Solar Power
• To generate electricity on smaller scale • By setting up massive solar panels & capturing the solar power • Being utilized by the power companies for domestic & small industrial uses

Nuclear Power
• Generated at huge nuclear power plants & nuclear power stations (using nuclear energy) • NPCL- manages all nuclear power plants in India • Comparatively less supply of the total installed capacity • The on-going debate on nuclear power (Nuclear deal with U.S.) will decide its fate in India

Bio-Gas Production
• Still in its infancy stage • Number of bio-gas plants is very low • India has plenty of bio-gas fuel (being the largest domestic cattle producer) • Could solve power shortage in India to an extent

Issues
• State Electricity Boards • Private sector reforms • Rural Electrification

State Electricity Boards
• • • Generate & distribute power, set power tariffs and collect revenues from the users Operates as a state monopoly Low capacity utilization of thermal power plants due to
1. Deficiencies in the operations & maintenance of plants 2. Deficiencies in generating equipment 3. Poor quality of coal received by the power plants

Shortage of power in the country

High transmission & distribution losses (2022%) due to1. 2. 3. 4. Sparsely distributed loads over a large area Under investment in transmission system Inadequate billing & substantial pilferage of power Uncovered subsidies (agriculture & domestic sector)

Inability to arrive at & implement an economic power tariff due to1. Powerful agricultural lobby (unable to raise power tariff) 2. Highly subsidized power in agricultural & domestic sector create heavy losses on sale of power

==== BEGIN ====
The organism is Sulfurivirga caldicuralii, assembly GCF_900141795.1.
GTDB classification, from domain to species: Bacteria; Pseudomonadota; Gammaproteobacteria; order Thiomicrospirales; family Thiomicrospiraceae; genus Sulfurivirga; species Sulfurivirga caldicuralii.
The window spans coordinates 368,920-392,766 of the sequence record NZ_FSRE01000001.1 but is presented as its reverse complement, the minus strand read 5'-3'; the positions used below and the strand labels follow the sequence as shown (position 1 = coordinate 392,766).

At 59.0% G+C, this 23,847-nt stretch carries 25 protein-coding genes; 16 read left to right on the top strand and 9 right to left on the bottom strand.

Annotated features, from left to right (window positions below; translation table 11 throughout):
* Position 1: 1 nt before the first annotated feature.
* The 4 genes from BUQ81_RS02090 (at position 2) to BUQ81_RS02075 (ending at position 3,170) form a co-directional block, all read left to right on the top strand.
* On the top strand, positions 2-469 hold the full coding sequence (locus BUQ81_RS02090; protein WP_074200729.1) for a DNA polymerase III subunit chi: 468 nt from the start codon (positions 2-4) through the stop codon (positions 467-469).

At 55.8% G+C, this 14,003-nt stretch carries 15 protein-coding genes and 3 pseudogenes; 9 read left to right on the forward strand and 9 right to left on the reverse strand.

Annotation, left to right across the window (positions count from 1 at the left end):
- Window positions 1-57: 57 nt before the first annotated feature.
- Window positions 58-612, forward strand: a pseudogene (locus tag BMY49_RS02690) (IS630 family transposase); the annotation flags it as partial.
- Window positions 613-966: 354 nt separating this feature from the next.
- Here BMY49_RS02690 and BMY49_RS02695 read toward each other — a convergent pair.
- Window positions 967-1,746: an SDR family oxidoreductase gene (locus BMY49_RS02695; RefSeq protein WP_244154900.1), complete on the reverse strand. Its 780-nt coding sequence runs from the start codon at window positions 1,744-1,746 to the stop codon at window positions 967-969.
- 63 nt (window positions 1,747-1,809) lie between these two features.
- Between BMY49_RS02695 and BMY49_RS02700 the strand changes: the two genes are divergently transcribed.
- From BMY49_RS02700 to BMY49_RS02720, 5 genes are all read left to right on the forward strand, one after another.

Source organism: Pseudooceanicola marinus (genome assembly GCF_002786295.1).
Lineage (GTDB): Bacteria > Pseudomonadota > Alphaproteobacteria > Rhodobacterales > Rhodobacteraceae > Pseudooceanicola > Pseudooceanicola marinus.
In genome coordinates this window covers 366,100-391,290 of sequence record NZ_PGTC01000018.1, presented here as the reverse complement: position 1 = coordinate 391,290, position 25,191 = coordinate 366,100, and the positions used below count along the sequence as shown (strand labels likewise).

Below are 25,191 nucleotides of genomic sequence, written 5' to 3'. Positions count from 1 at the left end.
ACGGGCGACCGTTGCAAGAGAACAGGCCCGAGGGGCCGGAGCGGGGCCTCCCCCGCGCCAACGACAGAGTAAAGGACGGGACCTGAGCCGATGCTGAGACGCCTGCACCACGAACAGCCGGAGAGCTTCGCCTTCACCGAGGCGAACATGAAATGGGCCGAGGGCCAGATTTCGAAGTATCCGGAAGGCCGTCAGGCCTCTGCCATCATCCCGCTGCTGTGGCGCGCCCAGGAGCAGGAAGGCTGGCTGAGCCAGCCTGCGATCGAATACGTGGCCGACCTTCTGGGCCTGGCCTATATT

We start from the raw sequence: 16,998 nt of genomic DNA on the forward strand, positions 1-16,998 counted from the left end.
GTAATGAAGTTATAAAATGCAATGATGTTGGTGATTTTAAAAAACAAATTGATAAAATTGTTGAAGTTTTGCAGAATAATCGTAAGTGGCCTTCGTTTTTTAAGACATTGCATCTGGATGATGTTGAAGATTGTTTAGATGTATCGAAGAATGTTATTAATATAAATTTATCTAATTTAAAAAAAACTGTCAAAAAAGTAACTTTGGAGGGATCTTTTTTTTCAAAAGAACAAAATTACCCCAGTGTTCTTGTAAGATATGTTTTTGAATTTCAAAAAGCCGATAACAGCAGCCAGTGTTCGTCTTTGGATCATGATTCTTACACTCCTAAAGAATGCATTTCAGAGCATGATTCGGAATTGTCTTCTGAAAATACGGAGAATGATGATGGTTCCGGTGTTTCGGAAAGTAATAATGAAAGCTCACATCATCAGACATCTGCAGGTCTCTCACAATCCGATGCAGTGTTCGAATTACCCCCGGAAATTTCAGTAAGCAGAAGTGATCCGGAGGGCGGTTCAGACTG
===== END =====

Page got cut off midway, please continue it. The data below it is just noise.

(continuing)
SEB’s are suffering from serious maladies such as • Extensive power thefts • Lax billing & collection of money due • Poor quality in construction & equipment selection • Mismatch in generation & transmission capacities • Poor project management leading to enormous delays and cost overruns

Private sector reforms
• Introduced the New Power Policy in 1992 (invited private investment, both Indian & foreign, into power generation business through IPP’s) • Intention- to marginally support the public sector & not to supplant it • Relative failure– Incompetence of top bureaucracy – Interference of NGO’s – Oppositions from trade unions

Rural electrification
• To stimulate the growth of small-scale industries and to promote a more balanced & diversified economy • Emphasis shifted from village electrification to energisation of pump sets to stabilize agriculture • Rural Electrification Corporation accelerated the speed of electrification in organized manner • But the weaker sections in rural areas get precious little from it • Though 82.4% of villages are electrified less than 60% of households consume electricity

Suggestions
• • • • • • Transmission & Distribution loss reduction Reduction of gestation period of power projects Accelerating pace of hydro power development Optimum use of regional energy surpluses Reforms in SEBs Renovation & modernization of power plants